Jan Huyghen van Linschoten (1563 – 8 February 1611) was a Dutch merchant, trader and historian. An alternative (modern Dutch) spelling of his second name is ''Huijgen''.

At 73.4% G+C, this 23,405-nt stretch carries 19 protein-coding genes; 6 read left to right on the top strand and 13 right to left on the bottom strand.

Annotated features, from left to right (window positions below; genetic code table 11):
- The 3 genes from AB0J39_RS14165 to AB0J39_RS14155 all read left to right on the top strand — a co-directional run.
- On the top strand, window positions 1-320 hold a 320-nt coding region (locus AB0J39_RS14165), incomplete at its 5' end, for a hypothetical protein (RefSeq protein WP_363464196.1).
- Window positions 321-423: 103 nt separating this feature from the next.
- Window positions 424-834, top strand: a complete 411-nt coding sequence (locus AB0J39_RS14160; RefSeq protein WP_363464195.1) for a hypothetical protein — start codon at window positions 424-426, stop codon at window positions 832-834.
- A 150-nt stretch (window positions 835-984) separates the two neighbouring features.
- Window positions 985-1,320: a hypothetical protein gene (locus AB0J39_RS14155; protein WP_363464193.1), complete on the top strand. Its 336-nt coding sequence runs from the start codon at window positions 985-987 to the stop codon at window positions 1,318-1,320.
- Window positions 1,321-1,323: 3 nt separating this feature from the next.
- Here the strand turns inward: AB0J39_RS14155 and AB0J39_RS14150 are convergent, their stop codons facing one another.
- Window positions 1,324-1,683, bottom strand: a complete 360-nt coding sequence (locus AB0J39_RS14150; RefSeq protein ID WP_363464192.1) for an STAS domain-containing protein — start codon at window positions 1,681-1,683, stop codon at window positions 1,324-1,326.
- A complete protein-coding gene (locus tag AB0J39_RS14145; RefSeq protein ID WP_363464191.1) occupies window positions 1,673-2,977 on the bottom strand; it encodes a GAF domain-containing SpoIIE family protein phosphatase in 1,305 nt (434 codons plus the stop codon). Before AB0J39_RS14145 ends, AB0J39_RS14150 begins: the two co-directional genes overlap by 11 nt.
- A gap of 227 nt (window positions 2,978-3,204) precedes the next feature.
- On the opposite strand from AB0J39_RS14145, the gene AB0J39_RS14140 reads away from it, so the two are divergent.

He travelled extensively along the East Indies' regions under Portuguese influence and served as the archbishop's secretary in Goa between 1583 and 1588. He is credited with publishing in Europe important classified information about Asian trade and navigation that was hidden by the Portuguese. In 1596 he published a book, ''Itinerario'' (later published as an English edition as ''Discours of Voyages into Ye East & West Indies'') which graphically displayed for the first time in Europe detailed maps of voyages to the East Indies, particularly India. During his stay in Goa, abusing the trust put in him by his employer, Jan Huyghens meticulously copied the top-secret charts page-by-page. Even more crucially, Jan Huyghens provided nautical data like currents, deeps, islands and sandbanks, which was absolutely vital for safe navigation, along with coastal depictions to guide the way. The publication of the navigational routes enabled the passage to the East Indies to be opened to trading by the Dutch, French and the English. As a consequence, The Dutch East India Company and British East India Company would break the 16th-century monopoly enjoyed by the Portuguese on trade with the East Indies.